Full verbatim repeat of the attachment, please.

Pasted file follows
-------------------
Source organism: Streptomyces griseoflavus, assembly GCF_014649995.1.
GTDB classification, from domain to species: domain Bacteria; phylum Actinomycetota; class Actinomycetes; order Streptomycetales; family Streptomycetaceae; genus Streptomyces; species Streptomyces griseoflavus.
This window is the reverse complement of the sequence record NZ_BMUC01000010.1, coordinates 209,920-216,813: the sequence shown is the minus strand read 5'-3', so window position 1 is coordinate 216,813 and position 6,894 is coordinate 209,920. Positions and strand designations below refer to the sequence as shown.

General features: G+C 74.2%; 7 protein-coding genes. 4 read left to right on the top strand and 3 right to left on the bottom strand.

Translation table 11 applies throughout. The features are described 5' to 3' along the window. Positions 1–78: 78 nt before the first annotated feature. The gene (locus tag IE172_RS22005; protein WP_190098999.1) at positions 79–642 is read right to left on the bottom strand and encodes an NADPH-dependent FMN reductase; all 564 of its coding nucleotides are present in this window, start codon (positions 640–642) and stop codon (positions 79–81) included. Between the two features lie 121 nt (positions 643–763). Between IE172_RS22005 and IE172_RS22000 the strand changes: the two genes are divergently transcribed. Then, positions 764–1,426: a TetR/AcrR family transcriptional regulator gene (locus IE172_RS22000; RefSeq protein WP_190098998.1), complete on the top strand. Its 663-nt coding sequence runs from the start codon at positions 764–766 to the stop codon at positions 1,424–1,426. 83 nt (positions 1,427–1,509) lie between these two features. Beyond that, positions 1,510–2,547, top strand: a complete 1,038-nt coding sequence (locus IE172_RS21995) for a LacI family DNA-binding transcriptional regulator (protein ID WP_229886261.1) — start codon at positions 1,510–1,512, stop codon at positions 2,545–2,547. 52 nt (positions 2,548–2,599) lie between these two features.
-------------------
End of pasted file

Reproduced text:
Source organism: Streptomyces griseoflavus, assembly GCF_014649995.1.
GTDB classification, from domain to species: domain Bacteria; phylum Actinomycetota; class Actinomycetes; order Streptomycetales; family Streptomycetaceae; genus Streptomyces; species Streptomyces griseoflavus.
This window is the reverse complement of the sequence record NZ_BMUC01000010.1, coordinates 209,920-216,813: the sequence shown is the minus strand read 5'-3', so window position 1 is coordinate 216,813 and position 6,894 is coordinate 209,920. Positions and strand designations below refer to the sequence as shown.

General features: G+C 74.2%; 7 protein-coding genes. 4 read left to right on the top strand and 3 right to left on the bottom strand.

Translation table 11 applies throughout. The features are described 5' to 3' along the window. Positions 1–78: 78 nt before the first annotated feature. The gene (locus tag IE172_RS22005; protein WP_190098999.1) at positions 79–642 is read right to left on the bottom strand and encodes an NADPH-dependent FMN reductase; all 564 of its coding nucleotides are present in this window, start codon (positions 640–642) and stop codon (positions 79–81) included. Between the two features lie 121 nt (positions 643–763). Between IE172_RS22005 and IE172_RS22000 the strand changes: the two genes are divergently transcribed. Then, positions 764–1,426: a TetR/AcrR family transcriptional regulator gene (locus IE172_RS22000; RefSeq protein WP_190098998.1), complete on the top strand. Its 663-nt coding sequence runs from the start codon at positions 764–766 to the stop codon at positions 1,424–1,426. 83 nt (positions 1,427–1,509) lie between these two features. Beyond that, positions 1,510–2,547, top strand: a complete 1,038-nt coding sequence (locus IE172_RS21995) for a LacI family DNA-binding transcriptional regulator (protein ID WP_229886261.1) — start codon at positions 1,510–1,512, stop codon at positions 2,545–2,547. 52 nt (positions 2,548–2,599) lie between these two features.